- 1 garlic basil chicken sausage link, casing removed (this is what I had in my freezer, but I would recommend using a hot or medium Italian sausage)
- 1 bell pepper (any color works, though green or red would be best. I used orange because that’s what I had)
- 1 cup sliced mushroom caps
- 1 cup tomato sauce or pizza sauce, divided into two 1/2 cups
- 1 1/2 cups shredded park-skim mozzarella (or full fat, if that’s how you roll)
- Shaved Parmesan cheese
- red pepper flakes, Italian seasoning, and salt and pepper to taste
Greek Vegetarian Pizza:
- 1 TB olive oil
- 2 Campari tomatoes, sliced
- 10 Kalamata olives, sliced
- 1 cup canned or jarred artichoke hearts, chopped into bite size pieces
- sliced red onions (optional, I left them out)
- handful of fresh baby spinach
- 6 oz (one container) of crumbled feta cheese
- 1 cup shredded park-skim mozzarella
- salt, pepper and Italian seasoning to taste
For the Greek pizza, brush the olive oil over the dough before you put it in the oven for the initial cook. The olive oil will crisp the dough, making it more like a flat bread. After the dough goes through the initial cook, add the spinach onto the first layer. Top the spinach with the feta cheese and mozzarella cheese, then add the olives, tomatoes, artichoke heats, onions and the seasoning. Put it back in the oven for about 15 minutes, or until the cheese begins to brown.
The Italian Sausage pizza has a few more instructions, but it’s still really easy. While the dough is cooking in the oven, saute the sausage over medium heat in a non-stick pan. You don’t need to use any oil or spray, because the fat from the sausage is enough. Saute and break it up for about three minutes, then add in the mushrooms and peppers and continue to stir for five more minutes. Add 1/2 cup of pizza sauce to the pan and stir to combine. This will help meld the flavors, and also make it easier to add it to the dough in one smooth movement.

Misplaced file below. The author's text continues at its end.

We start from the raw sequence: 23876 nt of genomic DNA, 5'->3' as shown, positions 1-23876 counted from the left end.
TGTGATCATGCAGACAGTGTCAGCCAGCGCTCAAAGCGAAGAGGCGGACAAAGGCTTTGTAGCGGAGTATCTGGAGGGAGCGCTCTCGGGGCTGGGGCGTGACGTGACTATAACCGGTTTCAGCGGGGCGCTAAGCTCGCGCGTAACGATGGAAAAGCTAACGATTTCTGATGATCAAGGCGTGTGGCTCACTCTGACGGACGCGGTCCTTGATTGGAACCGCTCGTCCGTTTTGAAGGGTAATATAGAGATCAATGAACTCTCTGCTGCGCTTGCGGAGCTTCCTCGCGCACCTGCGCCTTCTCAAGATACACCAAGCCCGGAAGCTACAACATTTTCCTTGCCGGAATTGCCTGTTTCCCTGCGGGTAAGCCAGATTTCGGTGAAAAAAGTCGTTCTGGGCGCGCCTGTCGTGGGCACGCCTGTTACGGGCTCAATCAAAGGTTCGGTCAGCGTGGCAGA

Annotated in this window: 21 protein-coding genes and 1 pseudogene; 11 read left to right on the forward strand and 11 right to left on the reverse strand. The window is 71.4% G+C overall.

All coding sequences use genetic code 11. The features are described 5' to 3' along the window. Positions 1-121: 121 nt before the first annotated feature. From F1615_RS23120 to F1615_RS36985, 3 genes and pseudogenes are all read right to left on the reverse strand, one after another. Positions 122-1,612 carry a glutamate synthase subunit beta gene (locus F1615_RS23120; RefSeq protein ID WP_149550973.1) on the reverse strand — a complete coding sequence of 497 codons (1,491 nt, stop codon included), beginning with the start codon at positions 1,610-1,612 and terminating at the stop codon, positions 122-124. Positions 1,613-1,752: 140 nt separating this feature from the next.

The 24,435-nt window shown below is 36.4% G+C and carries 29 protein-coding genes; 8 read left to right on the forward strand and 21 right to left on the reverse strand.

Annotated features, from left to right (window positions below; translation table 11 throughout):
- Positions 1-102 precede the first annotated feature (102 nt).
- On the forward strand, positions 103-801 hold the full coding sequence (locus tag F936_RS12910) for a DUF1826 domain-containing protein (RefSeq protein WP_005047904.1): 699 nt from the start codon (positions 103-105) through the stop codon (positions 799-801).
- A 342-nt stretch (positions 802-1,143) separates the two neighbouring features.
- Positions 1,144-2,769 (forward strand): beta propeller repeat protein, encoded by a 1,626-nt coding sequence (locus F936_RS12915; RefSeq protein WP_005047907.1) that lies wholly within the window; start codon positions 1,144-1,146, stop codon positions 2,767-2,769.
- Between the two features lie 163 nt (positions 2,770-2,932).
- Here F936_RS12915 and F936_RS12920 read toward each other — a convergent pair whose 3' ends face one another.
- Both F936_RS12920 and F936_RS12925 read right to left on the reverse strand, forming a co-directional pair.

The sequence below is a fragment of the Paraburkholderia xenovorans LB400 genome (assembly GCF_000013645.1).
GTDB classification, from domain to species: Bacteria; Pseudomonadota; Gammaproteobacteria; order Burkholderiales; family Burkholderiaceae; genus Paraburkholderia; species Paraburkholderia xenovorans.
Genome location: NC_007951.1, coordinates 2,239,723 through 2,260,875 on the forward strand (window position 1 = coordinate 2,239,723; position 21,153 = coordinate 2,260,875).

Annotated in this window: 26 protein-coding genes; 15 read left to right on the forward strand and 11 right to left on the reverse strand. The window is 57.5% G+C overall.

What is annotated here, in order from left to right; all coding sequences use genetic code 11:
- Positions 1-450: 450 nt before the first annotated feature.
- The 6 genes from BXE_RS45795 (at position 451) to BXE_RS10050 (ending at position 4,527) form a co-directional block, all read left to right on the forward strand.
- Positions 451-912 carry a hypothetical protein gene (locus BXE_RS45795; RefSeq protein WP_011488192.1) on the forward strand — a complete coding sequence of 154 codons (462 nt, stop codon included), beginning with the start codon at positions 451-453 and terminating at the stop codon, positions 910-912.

Once the dough is ready, add the other 1/2 cup of sauce to the base, then add the sausage mixture on top while it’s still warm. Top it with the mozzarella, shaved Parmesan, and spices. I like this reverse style of toppings under the cheese because the toppings are pretty much cooked and it’s really the cheese that you want to brown. Plus the weight of the toppings adds a softness to the dough while it continues to cook, which is a perfect base for a more heavy-style pizza like this one. Cook the sausage pizza for about 12 minutes, or until the cheese starts to brown. Let it cool for about 3 minutes before slicing with a pizza slicer or sharp knife.
By the time you’ve finished your sausage pizza, the Greek pizza should be ready to eat. Again, let cool for a few minutes before slicing. In the meantime, nosh on some green salad or a light Cabernet or spicy Merlot, such as JAQK Cellars 22 Black Cabernet or Bone Dance Merlot – both great pizza wines.
As I said before, the possibilities are endless with homemade pizza. So get creative, do some experimenting, throw a topping party, and have fun! Because that’s what pizza is all about, isn’t it?